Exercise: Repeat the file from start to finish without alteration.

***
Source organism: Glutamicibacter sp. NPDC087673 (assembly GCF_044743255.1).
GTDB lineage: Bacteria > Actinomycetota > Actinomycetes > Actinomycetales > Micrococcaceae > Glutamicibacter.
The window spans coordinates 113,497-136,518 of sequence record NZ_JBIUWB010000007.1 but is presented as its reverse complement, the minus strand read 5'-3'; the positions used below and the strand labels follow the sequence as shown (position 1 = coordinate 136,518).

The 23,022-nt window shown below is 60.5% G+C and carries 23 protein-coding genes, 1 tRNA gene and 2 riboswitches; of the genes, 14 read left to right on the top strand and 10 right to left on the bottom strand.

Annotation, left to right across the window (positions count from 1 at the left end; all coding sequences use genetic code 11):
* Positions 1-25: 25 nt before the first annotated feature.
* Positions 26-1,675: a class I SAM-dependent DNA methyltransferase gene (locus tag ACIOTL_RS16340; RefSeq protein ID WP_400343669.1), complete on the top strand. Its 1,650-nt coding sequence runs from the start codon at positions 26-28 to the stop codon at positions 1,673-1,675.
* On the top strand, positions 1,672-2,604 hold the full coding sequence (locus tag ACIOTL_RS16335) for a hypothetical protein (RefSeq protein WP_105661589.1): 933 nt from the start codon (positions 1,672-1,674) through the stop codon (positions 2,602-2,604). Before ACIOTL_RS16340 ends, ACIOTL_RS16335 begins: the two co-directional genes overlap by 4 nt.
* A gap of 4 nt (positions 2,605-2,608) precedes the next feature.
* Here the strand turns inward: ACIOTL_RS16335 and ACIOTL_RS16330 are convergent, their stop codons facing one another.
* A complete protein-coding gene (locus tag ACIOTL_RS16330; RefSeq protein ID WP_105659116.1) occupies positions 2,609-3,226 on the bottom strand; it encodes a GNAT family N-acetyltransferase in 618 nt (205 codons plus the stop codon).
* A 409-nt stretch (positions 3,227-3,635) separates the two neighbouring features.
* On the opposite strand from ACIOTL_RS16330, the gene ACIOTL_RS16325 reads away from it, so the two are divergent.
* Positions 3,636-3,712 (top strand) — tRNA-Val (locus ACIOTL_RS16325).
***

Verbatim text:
Source organism: Glutamicibacter sp. NPDC087673 (assembly GCF_044743255.1).
GTDB lineage: Bacteria > Actinomycetota > Actinomycetes > Actinomycetales > Micrococcaceae > Glutamicibacter.
The window spans coordinates 113,497-136,518 of sequence record NZ_JBIUWB010000007.1 but is presented as its reverse complement, the minus strand read 5'-3'; the positions used below and the strand labels follow the sequence as shown (position 1 = coordinate 136,518).

The 23,022-nt window shown below is 60.5% G+C and carries 23 protein-coding genes, 1 tRNA gene and 2 riboswitches; of the genes, 14 read left to right on the top strand and 10 right to left on the bottom strand.

Annotation, left to right across the window (positions count from 1 at the left end; all coding sequences use genetic code 11):
* Positions 1-25: 25 nt before the first annotated feature.
* Positions 26-1,675: a class I SAM-dependent DNA methyltransferase gene (locus tag ACIOTL_RS16340; RefSeq protein ID WP_400343669.1), complete on the top strand. Its 1,650-nt coding sequence runs from the start codon at positions 26-28 to the stop codon at positions 1,673-1,675.
* On the top strand, positions 1,672-2,604 hold the full coding sequence (locus tag ACIOTL_RS16335) for a hypothetical protein (RefSeq protein WP_105661589.1): 933 nt from the start codon (positions 1,672-1,674) through the stop codon (positions 2,602-2,604). Before ACIOTL_RS16340 ends, ACIOTL_RS16335 begins: the two co-directional genes overlap by 4 nt.
* A gap of 4 nt (positions 2,605-2,608) precedes the next feature.
* Here the strand turns inward: ACIOTL_RS16335 and ACIOTL_RS16330 are convergent, their stop codons facing one another.
* A complete protein-coding gene (locus tag ACIOTL_RS16330; RefSeq protein ID WP_105659116.1) occupies positions 2,609-3,226 on the bottom strand; it encodes a GNAT family N-acetyltransferase in 618 nt (205 codons plus the stop codon).
* A 409-nt stretch (positions 3,227-3,635) separates the two neighbouring features.
* On the opposite strand from ACIOTL_RS16330, the gene ACIOTL_RS16325 reads away from it, so the two are divergent.
* Positions 3,636-3,712 (top strand) — tRNA-Val (locus ACIOTL_RS16325).